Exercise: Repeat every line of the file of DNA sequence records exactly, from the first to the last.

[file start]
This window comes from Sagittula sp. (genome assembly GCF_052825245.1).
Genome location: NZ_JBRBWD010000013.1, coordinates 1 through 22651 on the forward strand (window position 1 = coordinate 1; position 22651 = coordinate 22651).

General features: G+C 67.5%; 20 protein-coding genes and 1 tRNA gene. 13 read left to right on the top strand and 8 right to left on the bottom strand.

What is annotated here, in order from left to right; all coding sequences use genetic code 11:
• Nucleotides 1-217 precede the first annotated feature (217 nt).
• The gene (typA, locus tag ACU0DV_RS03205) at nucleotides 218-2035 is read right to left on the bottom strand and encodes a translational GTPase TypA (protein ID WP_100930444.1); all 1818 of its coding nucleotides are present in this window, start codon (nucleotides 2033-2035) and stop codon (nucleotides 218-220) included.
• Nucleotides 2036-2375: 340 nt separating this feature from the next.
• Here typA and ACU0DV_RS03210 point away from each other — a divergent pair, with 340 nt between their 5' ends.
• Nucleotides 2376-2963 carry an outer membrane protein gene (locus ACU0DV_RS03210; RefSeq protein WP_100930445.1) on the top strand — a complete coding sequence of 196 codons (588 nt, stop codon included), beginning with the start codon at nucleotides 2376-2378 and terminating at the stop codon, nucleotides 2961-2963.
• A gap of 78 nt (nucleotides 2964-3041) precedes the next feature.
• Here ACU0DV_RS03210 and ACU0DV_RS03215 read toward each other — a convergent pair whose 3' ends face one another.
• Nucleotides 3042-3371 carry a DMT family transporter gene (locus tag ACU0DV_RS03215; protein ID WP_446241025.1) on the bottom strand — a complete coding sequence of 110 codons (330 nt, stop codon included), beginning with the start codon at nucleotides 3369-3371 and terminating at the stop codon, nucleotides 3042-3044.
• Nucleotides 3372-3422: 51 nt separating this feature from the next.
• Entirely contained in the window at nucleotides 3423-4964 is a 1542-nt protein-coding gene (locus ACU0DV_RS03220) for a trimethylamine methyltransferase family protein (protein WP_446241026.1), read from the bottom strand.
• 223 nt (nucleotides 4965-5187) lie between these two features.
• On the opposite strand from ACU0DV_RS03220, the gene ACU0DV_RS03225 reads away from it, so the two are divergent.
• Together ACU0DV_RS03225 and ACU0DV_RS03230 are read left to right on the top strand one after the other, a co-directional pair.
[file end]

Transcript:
This window comes from Sagittula sp. (genome assembly GCF_052825245.1).
Genome location: NZ_JBRBWD010000013.1, coordinates 1 through 22651 on the forward strand (window position 1 = coordinate 1; position 22651 = coordinate 22651).

General features: G+C 67.5%; 20 protein-coding genes and 1 tRNA gene. 13 read left to right on the top strand and 8 right to left on the bottom strand.

What is annotated here, in order from left to right; all coding sequences use genetic code 11:
• Nucleotides 1-217 precede the first annotated feature (217 nt).
• The gene (typA, locus tag ACU0DV_RS03205) at nucleotides 218-2035 is read right to left on the bottom strand and encodes a translational GTPase TypA (protein ID WP_100930444.1); all 1818 of its coding nucleotides are present in this window, start codon (nucleotides 2033-2035) and stop codon (nucleotides 218-220) included.
• Nucleotides 2036-2375: 340 nt separating this feature from the next.
• Here typA and ACU0DV_RS03210 point away from each other — a divergent pair, with 340 nt between their 5' ends.
• Nucleotides 2376-2963 carry an outer membrane protein gene (locus ACU0DV_RS03210; RefSeq protein WP_100930445.1) on the top strand — a complete coding sequence of 196 codons (588 nt, stop codon included), beginning with the start codon at nucleotides 2376-2378 and terminating at the stop codon, nucleotides 2961-2963.
• A gap of 78 nt (nucleotides 2964-3041) precedes the next feature.
• Here ACU0DV_RS03210 and ACU0DV_RS03215 read toward each other — a convergent pair whose 3' ends face one another.
• Nucleotides 3042-3371 carry a DMT family transporter gene (locus tag ACU0DV_RS03215; protein ID WP_446241025.1) on the bottom strand — a complete coding sequence of 110 codons (330 nt, stop codon included), beginning with the start codon at nucleotides 3369-3371 and terminating at the stop codon, nucleotides 3042-3044.
• Nucleotides 3372-3422: 51 nt separating this feature from the next.
• Entirely contained in the window at nucleotides 3423-4964 is a 1542-nt protein-coding gene (locus ACU0DV_RS03220) for a trimethylamine methyltransferase family protein (protein WP_446241026.1), read from the bottom strand.
• 223 nt (nucleotides 4965-5187) lie between these two features.
• On the opposite strand from ACU0DV_RS03220, the gene ACU0DV_RS03225 reads away from it, so the two are divergent.
• Together ACU0DV_RS03225 and ACU0DV_RS03230 are read left to right on the top strand one after the other, a co-directional pair.